Swiss banks enjoy a worldwide reputation for protecting the identity of depositors. This important characteristic helped Switzerland grow to one of the world’s major banking centers in the twentieth century. Another factor contributing to the growth of Swiss banking is Switzerland’s position of neutrality. On 20 May 1815 the Vienna Congress established the permanent neutrality of Switzerland among the European powers—a position the superpowers of the world honored through two great wars in the twentieth century.
Switzerland was not a pioneer in early European banking. Geneva was the first of the Swiss cities to become a banking center. By 1709 Geneva boasted of a dozen bankers who left a name in Swiss financial history, and Louis XIV floated loans in Geneva to finance his wars. Geneva bankers kept close ties with France and remained involved in financing French public debt until the end of the nineteenth century.
Basel developed a significant banking industry only in the nineteenth century. In 1862 the Basel Register listed 20 banks, 9 of which were exclusively devoted to banking.
Financial activity of various sorts appeared in Zurich during the sixteenth century. In 1679 an injunction from the city council prohibited a reduction of interest rates from 5 percent to 4 percent. Merchant bankers, who accepted deposits for investment in securities, appeared in the middle of the eighteenth century. Zurich waited until 1786 to see the formation of a bank in the broad sense. In 1805 the official register of Zurich reported two banks devoted exclusively to banking.
By the eve of World War I Switzerland ranked as one of the international financial centers. Six large banks, Swiss Credit Bank, Swiss Bank Corporation, Union Bank of Switzerland, Trade Bank of Basel, Federal Bank, and Swiss People’s Bank, controlled a system of branches throughout Switzerland. These banks floated international loans for European governments and railroad and other industrial concerns in the United States. After World War I, inflation in the currencies of the former belligerents made Switzerland more attractive as a safe haven.
In the post–World War II era three of the big banking houses remained in business, the Swiss Credit Bank, the Swiss Bank Corporation, and the Union Bank of Switzerland. There was also a large network of smaller banks, rural loan associations, and branches of foreign banks. In 1968 Switzerland had a population of 6 million people and 4,337 banking offices, which added up to one banking office for every 1,400 individuals.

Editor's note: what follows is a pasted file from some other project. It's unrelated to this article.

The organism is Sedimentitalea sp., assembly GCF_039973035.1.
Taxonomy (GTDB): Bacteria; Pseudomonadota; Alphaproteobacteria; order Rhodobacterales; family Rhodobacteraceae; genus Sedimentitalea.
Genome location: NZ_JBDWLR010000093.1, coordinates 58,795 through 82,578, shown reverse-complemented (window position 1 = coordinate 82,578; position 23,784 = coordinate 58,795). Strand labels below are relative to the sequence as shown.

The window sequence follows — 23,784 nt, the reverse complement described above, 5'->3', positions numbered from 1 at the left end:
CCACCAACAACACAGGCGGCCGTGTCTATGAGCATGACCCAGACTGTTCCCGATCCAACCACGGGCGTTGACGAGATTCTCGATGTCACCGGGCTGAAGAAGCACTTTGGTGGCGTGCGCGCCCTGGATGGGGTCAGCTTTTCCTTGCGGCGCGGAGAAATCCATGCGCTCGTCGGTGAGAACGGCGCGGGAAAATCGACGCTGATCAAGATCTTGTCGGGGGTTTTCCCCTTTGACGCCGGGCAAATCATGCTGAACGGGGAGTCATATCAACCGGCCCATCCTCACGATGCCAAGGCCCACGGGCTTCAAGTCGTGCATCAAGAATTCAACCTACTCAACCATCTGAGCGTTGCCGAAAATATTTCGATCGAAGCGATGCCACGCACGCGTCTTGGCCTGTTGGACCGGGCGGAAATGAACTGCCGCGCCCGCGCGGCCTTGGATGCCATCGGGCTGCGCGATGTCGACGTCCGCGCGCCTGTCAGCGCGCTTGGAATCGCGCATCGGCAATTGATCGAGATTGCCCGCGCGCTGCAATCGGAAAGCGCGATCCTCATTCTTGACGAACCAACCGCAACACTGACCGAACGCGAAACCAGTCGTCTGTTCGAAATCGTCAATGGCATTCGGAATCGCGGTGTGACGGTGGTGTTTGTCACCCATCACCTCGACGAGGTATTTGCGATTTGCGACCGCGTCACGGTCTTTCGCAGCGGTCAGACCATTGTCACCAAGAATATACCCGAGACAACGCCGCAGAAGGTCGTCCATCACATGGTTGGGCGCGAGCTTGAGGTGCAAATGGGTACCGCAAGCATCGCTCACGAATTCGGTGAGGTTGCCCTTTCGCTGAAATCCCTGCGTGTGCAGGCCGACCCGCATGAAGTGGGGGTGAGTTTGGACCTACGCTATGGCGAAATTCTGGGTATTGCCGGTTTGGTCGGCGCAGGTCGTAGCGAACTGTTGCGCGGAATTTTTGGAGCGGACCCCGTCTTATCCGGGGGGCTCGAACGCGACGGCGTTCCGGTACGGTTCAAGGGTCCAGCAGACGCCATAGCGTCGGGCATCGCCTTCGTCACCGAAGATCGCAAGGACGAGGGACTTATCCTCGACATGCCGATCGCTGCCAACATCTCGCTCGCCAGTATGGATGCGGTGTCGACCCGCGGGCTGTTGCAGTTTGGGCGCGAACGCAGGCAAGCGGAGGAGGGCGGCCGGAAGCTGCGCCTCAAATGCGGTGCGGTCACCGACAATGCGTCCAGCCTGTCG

In the 1930s Switzerland enacted laws that strengthened the anonymity protection of depositors in Swiss banks. During that time some countries prohibited citizens from holding assets abroad on pain of criminal penalties, and even sent agents into Switzerland to track down assets owed by their own citizens. On the other hand, some people wanted to keep deposits in Switzerland in case they had to make a hasty departure from their homeland for political or racial reasons. Swiss banks began opening the so-called numbered accounts, which substantially reduced the number of bank employees who knew the name of a depositor. Also, the Swiss government claimed no right to pry into bank accounts either to collect information on its own citizens or the citizens of foreign countries. Governments around the world have lodged complaints against Swiss banks for holding deposits of foreigners evading taxes. Switzerland recently has yielded to pressure to open up information on deposits when criminal activity and tax evasion are involved.
In 1997 it came to light that Switzerland, thought to have been a neutral country in World War II, acted as a banking center for Nazi Germany, and that Swiss commercial banks had accepted three times as much gold in deposits from Nazi Germany’s central bank as was originally thought. Jewish groups launched a class-action lawsuit in an effort to force Swiss banks to compensate Holocaust victims, emphasizing that Swiss banks held on to dormant accounts of Holocaust victims and laundered millions of dollars in gold stolen from Jews. On 12 August 1998 representatives of Holocaust survivors and Swiss banks announced a $1.25 billion reparation settlement to compensate Holocaust survivors and their heirs.
Bauer, Hans. 1998. Swiss Banking: An Analytical History.
Cowitt, Philip P. 1989. World Currency Yearbook.
Fehrenbach, T. R. 1966. The Swiss Banks.
Ikle, Max. 1972. Switzerland: an International Banking and Finance Center.
New York Times. 1998. Settling Switzerland’s Debts. 16 August, at 1.